Title: The Boy in the Suitcase
Author: Lene Kaaberbøl and Agnete Friis
Series: Nina Borg
Date of Publication: November 8, 2011
Publisher: Soho Crime
Nina Borg’s old friend Karin gives her a key and tells her to follow her vague instructions, to go to the train station to pick up what’s in a locker, no questions asked. When Nina does this, she finds a suitcase with a tiny three-year-old boy inside. He’s still alive. Nina hurries back to Karin to demand answers, but she discovers that her friend has been brutally murdered. Nina knows that her life–and the little boy’s–are also in danger.
The book begins by providing the points of view of several seemingly unconnected characters in quick succession. It was confusing, and not at all representative of the rest of the book, which was much easier to follow. One of the characters that we follow from the beginning is Sigita, the mother of the little boy who was abducted.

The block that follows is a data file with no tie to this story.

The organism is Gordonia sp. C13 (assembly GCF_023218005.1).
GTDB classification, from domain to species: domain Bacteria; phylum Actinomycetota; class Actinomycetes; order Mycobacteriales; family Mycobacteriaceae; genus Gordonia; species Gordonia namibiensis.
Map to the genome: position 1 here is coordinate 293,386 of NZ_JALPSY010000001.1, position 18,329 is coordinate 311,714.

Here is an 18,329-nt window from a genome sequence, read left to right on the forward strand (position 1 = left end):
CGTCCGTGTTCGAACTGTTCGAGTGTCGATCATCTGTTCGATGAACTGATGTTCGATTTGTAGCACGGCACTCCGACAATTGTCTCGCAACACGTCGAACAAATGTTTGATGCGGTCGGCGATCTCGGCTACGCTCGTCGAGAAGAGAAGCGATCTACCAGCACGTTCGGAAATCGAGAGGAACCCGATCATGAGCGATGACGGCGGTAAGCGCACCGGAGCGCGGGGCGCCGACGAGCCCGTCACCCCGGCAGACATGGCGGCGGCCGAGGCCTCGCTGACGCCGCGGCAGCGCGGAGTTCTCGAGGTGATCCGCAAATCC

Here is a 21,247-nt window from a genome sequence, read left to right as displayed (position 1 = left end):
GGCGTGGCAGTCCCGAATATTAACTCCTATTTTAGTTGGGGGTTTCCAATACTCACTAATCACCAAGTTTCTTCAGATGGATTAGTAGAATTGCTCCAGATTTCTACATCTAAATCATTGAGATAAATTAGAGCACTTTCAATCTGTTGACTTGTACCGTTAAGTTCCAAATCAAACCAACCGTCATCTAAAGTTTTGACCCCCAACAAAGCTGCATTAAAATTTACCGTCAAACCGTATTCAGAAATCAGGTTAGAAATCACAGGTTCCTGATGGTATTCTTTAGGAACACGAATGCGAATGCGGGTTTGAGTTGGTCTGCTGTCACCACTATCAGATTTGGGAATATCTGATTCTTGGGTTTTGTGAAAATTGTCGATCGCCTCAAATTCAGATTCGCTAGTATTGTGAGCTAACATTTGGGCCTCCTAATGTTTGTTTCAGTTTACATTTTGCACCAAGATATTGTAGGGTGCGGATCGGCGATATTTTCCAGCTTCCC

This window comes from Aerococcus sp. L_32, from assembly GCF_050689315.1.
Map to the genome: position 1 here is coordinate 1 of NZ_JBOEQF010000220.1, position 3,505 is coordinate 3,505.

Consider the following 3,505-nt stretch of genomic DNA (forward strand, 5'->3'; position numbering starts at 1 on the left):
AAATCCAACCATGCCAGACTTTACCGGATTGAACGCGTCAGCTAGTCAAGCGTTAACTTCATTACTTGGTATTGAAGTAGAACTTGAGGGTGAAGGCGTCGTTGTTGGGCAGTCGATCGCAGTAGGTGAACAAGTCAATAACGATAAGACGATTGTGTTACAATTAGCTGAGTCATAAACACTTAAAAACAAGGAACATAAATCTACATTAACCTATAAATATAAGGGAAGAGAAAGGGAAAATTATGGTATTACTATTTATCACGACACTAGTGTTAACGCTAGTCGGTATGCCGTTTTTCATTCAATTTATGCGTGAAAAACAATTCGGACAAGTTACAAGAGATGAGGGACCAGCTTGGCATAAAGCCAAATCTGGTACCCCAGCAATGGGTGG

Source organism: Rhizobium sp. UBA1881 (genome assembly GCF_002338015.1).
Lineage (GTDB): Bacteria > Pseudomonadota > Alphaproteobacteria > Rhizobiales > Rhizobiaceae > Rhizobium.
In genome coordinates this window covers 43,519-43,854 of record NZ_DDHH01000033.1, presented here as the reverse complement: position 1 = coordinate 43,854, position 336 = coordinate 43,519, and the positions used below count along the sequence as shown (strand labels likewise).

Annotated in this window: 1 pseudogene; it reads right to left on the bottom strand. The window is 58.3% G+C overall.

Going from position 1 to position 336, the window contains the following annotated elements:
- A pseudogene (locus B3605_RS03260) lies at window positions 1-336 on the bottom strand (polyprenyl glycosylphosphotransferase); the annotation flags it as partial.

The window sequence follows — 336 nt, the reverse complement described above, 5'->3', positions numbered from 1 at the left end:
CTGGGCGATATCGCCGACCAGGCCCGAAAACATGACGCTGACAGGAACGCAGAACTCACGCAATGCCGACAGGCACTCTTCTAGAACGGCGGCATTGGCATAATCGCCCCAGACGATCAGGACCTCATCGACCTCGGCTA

The book is very fast-paced, but there are quite a few (quick) flashbacks that bog down the storytelling. The story probably could have been told in a hundred fewer pages. There is one twist in the novel, which is revealed towards the end; however, it’s quite predictable, with the clues clearly laid out so that I saw it coming less than halfway through the book. That said, the storytelling is intriguing and it’s a very quick read.
I did find that the characters were hard to relate to. Told in third-person perspective, we never truly get into the heads of the characters–not even Nina, the main character. I didn’t quite find that the emotions that different characters were feeling were carrying through in the writing. For example, Sigita wasn’t panicking enough for my liking. If my child was kidnapped I’d probably spend about twenty minutes rolling on the floor in pure terror. Especially considering the circumstances surrounding her child’s abduction. She didn’t really think her husband had taken him. She knew from the start that he was taken by strangers.
I recommend this book to anyone who wants to dip their toes into a Nordic Noir mystery, but doesn’t know where to start. It isn’t as dark as others I’ve read, and it’s much easier to follow–both because of the writing style and because there aren’t quite as many different characters to keep track of.
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